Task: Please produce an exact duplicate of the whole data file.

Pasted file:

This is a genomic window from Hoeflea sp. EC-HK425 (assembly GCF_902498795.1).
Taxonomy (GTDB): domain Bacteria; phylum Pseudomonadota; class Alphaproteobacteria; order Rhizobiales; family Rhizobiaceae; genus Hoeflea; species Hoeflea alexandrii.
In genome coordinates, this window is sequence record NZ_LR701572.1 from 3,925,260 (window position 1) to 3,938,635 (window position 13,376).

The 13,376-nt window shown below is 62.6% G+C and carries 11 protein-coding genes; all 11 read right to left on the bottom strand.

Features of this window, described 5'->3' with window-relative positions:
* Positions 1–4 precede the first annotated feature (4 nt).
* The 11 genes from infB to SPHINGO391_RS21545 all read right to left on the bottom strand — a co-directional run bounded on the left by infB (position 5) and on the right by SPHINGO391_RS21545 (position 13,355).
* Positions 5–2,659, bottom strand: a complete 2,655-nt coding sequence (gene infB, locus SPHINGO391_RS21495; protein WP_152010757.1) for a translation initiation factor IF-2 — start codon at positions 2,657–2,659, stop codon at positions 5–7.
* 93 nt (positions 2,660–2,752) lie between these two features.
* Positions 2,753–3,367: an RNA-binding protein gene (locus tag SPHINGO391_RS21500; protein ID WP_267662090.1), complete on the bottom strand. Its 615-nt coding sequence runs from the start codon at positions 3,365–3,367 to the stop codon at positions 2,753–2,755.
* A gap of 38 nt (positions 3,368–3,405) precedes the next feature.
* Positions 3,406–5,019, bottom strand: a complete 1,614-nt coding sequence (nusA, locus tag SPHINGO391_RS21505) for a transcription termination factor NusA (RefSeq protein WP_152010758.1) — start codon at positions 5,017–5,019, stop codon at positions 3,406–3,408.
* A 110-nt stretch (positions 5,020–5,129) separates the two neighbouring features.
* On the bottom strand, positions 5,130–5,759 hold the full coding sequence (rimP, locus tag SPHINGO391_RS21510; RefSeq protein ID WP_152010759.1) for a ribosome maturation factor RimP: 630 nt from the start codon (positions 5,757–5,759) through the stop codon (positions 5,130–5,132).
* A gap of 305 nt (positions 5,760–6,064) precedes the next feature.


This is a genomic window from Hoeflea sp. EC-HK425 (assembly GCF_902498795.1).
Taxonomy (GTDB): domain Bacteria; phylum Pseudomonadota; class Alphaproteobacteria; order Rhizobiales; family Rhizobiaceae; genus Hoeflea; species Hoeflea alexandrii.
In genome coordinates, this window is sequence record NZ_LR701572.1 from 3,925,260 (window position 1) to 3,938,635 (window position 13,376).

The 13,376-nt window shown below is 62.6% G+C and carries 11 protein-coding genes; all 11 read right to left on the bottom strand.

Features of this window, described 5'->3' with window-relative positions:
* Positions 1–4 precede the first annotated feature (4 nt).
* The 11 genes from infB to SPHINGO391_RS21545 all read right to left on the bottom strand — a co-directional run bounded on the left by infB (position 5) and on the right by SPHINGO391_RS21545 (position 13,355).
* Positions 5–2,659, bottom strand: a complete 2,655-nt coding sequence (gene infB, locus SPHINGO391_RS21495; protein WP_152010757.1) for a translation initiation factor IF-2 — start codon at positions 2,657–2,659, stop codon at positions 5–7.
* 93 nt (positions 2,660–2,752) lie between these two features.
* Positions 2,753–3,367: an RNA-binding protein gene (locus tag SPHINGO391_RS21500; protein ID WP_267662090.1), complete on the bottom strand. Its 615-nt coding sequence runs from the start codon at positions 3,365–3,367 to the stop codon at positions 2,753–2,755.
* A gap of 38 nt (positions 3,368–3,405) precedes the next feature.
* Positions 3,406–5,019, bottom strand: a complete 1,614-nt coding sequence (nusA, locus tag SPHINGO391_RS21505) for a transcription termination factor NusA (RefSeq protein WP_152010758.1) — start codon at positions 5,017–5,019, stop codon at positions 3,406–3,408.
* A 110-nt stretch (positions 5,020–5,129) separates the two neighbouring features.
* On the bottom strand, positions 5,130–5,759 hold the full coding sequence (rimP, locus tag SPHINGO391_RS21510; RefSeq protein ID WP_152010759.1) for a ribosome maturation factor RimP: 630 nt from the start codon (positions 5,757–5,759) through the stop codon (positions 5,130–5,132).
* A gap of 305 nt (positions 5,760–6,064) precedes the next feature.